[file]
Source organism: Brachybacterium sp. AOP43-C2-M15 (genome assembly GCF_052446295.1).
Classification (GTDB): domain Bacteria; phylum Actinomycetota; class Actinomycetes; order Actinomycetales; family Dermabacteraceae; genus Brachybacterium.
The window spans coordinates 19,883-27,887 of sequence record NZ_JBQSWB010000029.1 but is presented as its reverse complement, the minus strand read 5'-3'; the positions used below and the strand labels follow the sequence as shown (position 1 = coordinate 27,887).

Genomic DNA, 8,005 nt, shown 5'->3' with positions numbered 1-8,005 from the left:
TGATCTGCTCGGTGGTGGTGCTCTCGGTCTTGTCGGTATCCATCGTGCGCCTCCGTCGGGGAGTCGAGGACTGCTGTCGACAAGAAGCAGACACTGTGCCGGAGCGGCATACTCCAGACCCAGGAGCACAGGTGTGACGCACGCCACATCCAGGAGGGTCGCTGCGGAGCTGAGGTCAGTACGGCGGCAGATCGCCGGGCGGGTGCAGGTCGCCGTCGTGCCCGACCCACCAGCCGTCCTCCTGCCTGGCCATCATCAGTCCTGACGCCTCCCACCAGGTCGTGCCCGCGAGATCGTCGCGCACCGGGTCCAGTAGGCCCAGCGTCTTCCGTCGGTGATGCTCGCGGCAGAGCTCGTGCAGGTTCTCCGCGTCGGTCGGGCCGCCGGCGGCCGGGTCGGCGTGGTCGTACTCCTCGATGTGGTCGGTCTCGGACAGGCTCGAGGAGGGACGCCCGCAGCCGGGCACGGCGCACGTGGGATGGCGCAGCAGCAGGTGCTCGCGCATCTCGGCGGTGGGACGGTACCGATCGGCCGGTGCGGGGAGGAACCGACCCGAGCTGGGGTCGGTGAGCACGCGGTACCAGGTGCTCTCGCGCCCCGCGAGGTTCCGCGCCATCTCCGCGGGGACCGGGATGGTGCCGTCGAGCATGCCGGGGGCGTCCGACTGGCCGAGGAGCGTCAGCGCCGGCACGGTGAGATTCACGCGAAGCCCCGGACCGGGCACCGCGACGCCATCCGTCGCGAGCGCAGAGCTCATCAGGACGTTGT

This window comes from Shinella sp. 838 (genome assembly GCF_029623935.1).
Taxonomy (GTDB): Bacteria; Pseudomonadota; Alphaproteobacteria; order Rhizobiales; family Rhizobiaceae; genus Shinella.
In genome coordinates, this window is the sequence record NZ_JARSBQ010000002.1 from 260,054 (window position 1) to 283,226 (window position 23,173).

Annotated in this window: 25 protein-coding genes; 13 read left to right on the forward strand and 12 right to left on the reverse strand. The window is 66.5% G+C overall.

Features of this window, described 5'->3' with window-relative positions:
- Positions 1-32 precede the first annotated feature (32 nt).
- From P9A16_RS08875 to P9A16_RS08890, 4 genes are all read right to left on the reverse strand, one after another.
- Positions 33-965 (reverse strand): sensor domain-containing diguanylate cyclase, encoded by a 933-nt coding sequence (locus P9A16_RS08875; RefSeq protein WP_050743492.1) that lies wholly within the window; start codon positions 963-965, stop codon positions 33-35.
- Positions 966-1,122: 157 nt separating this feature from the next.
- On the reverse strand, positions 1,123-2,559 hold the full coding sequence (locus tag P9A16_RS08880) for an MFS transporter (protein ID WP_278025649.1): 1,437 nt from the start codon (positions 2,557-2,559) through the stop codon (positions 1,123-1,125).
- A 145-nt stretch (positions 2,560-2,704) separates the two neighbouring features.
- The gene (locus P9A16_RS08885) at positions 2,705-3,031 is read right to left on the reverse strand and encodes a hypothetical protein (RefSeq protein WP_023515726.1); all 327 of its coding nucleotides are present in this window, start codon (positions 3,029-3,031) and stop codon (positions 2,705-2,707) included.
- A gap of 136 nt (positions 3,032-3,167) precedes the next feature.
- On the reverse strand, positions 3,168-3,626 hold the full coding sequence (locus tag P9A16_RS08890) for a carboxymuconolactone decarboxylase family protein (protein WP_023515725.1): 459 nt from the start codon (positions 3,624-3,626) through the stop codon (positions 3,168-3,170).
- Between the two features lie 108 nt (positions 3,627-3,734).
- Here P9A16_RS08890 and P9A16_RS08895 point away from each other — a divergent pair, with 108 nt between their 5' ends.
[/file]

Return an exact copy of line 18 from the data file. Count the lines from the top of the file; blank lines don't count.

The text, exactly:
- A gap of 136 nt (positions 3,032-3,167) precedes the next feature.